I’ll admit I don’t understand this article. Also, I didn’t read all of it. Coincidentally, I also stopped in the middle of reading the author’s (Siddhartha Mukherjee) book, The Emperor of all Maladies.
I stopped for two reasons: 1) I was bored and 2) it scared the crap out of me, because most of the examples in his story were people who were treated and then had recurrences that killed them. Originally, I thought it would be interesting to read a history of cancer. The first couple chapters were really interesting (did you know that one of the first recorded cases of breast cancer came from an ancient Egyptian papyrus, or that mustard gas played a large role in the development of chemotherapy as we know it?), but then it got really scientific and I was less able to follow. It also really brought me down to read story after story of failed courses of treatment. Not what I needed after finishing my own, seemingly “successful” treatment.
Needless to say, I am now reading mindless fiction (Neil Gaiman’s American Gods). I just thought it was important to mention Mukherjee’s article and book, because for doctors, scientists, or others who really want to read about why cancer treatment is where it is today, it’s probably a worthwhile read.
This is fantastic news. Dr. Domchek was my oncologist in Philadelphia, and she is a wonderful and renowned researcher in the BRCA field. I couldn’t be happier that my hometown is getting this research center. I hope to be able to participate in whatever research they have going on in the future (as a survivor, of course – I’m kind of done with the cancer patient thing and don’t plan to do it again).
While this article has a positive message (hooray, research specifically geared toward triple-negative breast cancer!), it always scares me when the media talks about this subset of breast cancers because of things like this: “Research suggests that triple-negative breast cancers have a higher proportion of cancer stem cells.” It’s so cold-sounding, matter-of-fact. Like if my doctor were to just come out and say, “Cara, you have triple-negative cancer, and that’s bad because those cancers carry a higher incidence of brain mets, grow more aggressively, and tend not to respond to anything other than chemotherapy. So if chemotherapy stops working, you’re SOL.”
Sigh. It angers me that, though I feel so great about everything right now, one silly article can knock me down a few pegs and again bring about these fears of recurrence and death.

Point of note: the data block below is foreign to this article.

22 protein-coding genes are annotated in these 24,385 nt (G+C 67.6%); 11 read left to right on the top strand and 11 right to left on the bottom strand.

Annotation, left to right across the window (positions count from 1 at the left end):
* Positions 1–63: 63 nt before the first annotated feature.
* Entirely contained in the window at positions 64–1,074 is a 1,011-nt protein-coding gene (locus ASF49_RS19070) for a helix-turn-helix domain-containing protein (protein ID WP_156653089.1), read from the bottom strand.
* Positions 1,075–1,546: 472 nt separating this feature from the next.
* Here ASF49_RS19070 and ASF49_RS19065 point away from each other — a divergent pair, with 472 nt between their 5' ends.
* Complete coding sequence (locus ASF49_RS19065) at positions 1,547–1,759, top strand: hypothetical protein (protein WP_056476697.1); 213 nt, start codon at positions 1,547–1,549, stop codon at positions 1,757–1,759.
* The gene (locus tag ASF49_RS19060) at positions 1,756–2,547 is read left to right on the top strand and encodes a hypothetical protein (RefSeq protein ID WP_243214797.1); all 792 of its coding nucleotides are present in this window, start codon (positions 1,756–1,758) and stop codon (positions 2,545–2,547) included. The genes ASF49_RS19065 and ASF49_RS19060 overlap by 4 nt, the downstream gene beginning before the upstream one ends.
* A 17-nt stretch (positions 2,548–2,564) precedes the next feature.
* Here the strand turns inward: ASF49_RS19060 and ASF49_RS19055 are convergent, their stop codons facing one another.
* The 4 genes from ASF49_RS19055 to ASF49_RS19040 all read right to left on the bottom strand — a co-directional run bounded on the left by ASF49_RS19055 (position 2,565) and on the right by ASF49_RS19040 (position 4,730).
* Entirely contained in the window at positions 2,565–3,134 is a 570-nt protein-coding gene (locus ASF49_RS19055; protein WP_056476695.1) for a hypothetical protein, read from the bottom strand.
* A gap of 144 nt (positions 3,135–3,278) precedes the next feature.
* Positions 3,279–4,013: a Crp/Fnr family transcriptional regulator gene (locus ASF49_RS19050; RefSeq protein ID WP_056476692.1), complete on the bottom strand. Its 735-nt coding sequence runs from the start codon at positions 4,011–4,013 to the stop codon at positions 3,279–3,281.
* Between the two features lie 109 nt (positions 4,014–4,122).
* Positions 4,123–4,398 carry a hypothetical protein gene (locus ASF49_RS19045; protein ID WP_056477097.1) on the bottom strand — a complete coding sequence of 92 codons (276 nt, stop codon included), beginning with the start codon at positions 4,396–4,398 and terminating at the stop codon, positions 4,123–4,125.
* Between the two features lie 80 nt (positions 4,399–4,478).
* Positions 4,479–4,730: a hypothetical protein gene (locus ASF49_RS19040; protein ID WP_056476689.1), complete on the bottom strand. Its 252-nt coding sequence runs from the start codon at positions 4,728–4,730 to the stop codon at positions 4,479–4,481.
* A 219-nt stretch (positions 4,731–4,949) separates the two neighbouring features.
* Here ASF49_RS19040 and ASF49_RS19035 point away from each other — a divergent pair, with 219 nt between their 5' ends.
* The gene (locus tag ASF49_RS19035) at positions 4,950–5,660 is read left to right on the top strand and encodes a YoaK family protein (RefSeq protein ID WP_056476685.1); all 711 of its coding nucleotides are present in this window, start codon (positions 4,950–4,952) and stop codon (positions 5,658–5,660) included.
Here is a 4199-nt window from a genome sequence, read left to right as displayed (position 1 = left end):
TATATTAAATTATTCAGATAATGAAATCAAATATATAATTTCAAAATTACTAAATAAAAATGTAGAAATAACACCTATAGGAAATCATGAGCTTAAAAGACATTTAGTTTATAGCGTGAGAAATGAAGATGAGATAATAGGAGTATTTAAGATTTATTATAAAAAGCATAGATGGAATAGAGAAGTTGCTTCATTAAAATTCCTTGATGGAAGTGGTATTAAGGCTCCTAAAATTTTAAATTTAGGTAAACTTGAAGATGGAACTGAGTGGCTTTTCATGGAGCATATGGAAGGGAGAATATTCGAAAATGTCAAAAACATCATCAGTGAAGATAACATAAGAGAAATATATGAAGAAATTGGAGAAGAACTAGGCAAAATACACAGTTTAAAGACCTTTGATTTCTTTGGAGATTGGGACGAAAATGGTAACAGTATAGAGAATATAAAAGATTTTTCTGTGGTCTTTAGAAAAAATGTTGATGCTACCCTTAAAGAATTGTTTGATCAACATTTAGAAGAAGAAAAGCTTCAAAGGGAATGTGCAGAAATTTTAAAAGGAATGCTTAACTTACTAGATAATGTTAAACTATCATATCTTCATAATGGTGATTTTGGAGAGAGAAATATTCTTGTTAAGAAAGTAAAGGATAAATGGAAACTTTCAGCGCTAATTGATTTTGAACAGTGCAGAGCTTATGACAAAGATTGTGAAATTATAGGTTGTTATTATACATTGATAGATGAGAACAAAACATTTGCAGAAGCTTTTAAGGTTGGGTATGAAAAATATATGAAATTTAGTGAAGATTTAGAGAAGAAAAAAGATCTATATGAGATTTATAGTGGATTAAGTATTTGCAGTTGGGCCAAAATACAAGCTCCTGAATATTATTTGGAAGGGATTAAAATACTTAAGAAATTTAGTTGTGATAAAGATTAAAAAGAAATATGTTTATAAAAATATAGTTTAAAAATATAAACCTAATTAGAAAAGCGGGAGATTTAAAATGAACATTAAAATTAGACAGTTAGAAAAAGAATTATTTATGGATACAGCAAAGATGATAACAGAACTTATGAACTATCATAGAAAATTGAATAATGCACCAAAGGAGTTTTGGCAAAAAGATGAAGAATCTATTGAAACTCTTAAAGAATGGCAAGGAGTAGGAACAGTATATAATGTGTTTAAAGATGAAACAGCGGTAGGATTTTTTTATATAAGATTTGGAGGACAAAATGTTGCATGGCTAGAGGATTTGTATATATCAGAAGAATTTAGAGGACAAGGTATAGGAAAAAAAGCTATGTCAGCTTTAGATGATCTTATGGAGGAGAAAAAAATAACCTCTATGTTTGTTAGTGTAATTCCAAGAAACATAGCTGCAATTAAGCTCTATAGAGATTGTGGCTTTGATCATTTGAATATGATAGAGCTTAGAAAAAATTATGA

Today was my first tissue expansion! It was actually kind of a “yay” moment amidst all my anxiety about starting chemo (Thursday… eek). For those of you who don’t know, during my mastectomy, the plastic surgeon implanted expanders under my chest muscles. Throughout the next couple of months, these will be gradually expanded so that my skin and muscle stretch enough to make room for the real silicone implant, which I’ll have inserted after all my chemo is finished. That’s called the exchange operation – when the temporary tissue expanders are swapped for the real implants.
Because of the revision I had to have a couple weeks ago, my surgeon had to take down the left expander to almost nothing, and I was quite lopsided. But today, she filled the left side with 120 ccs, almost 2/3 of the way to matching the right side!
Yay for being a little less lopsided and a little more womanly. Yay for being so healed from surgery that my surgeon is okay with expanding me. Yay for not even feeling the small pinprick of the saline tube needle, which was inserted into a port on the expander so the saline could be injected in. Yay for not feeling much tightness or soreness at all, at least not yet. Yay for preemptive Tylenol.
Sometimes I don’t feel like writing about my breast cancer. Today is one of those days, so I’m just going to share two articles I read recently. Sure, they’re from Yahoo, but I think they’re still legit.
This is a really cool website that, although it’s very new and doesn’t yet mention breast cancer, I think is worth checking out. It’s designed for clinicians to help them get a full picture of cancer genetics.
Given the amount of doctors that don’t seem to know anything about the breast cancer genes (!), I think this is a great tool and I hope more hospitals and cancer centers start to offer it so our doctors can be better informed.
I remember a while ago having a conversation with a college friend… you know, one of those academic-type paranoid conspiracy theorists… about whether the government had already found a cure for cancer, but they weren’t sharing it because it wouldn’t be profitable for drug companies if everyone with cancer could be cured. I don’t actually believe that… I don’t think… but I guess it does seem like it could be true.
Whether it is or isn’t true, one thing is for certain: there is a lot of cancer research that goes on, and a lot of different theories on how a cure for cancer would work. This article from yesterday’s NYTimes (written by James Watson, I believe of Watson & Crick DNA helix fame) lays out a pretty good plan of attack – getting rid of cancer using our knowledge of cancer’s genetic and chemical makeup. He advocates going “all out” against cancer now, rather than waiting until we have a bigger arsenal against it. Blast cancer now! Don’t wait!
Or at least come up with a cure before I get it. Please?
In other news, I scheduled my yearly appointment with the genetic breast cancer expert at UPenn Hospital, so I’m looking forward to hearing how her thoughts have changed in the past year and if she has any new ideas for preventive care. I was a little disappointed that it took me a half hour of waiting on the phone to learn that the next available appointment isn’t for another month and half… but I sucked it up and scheduled it anyway.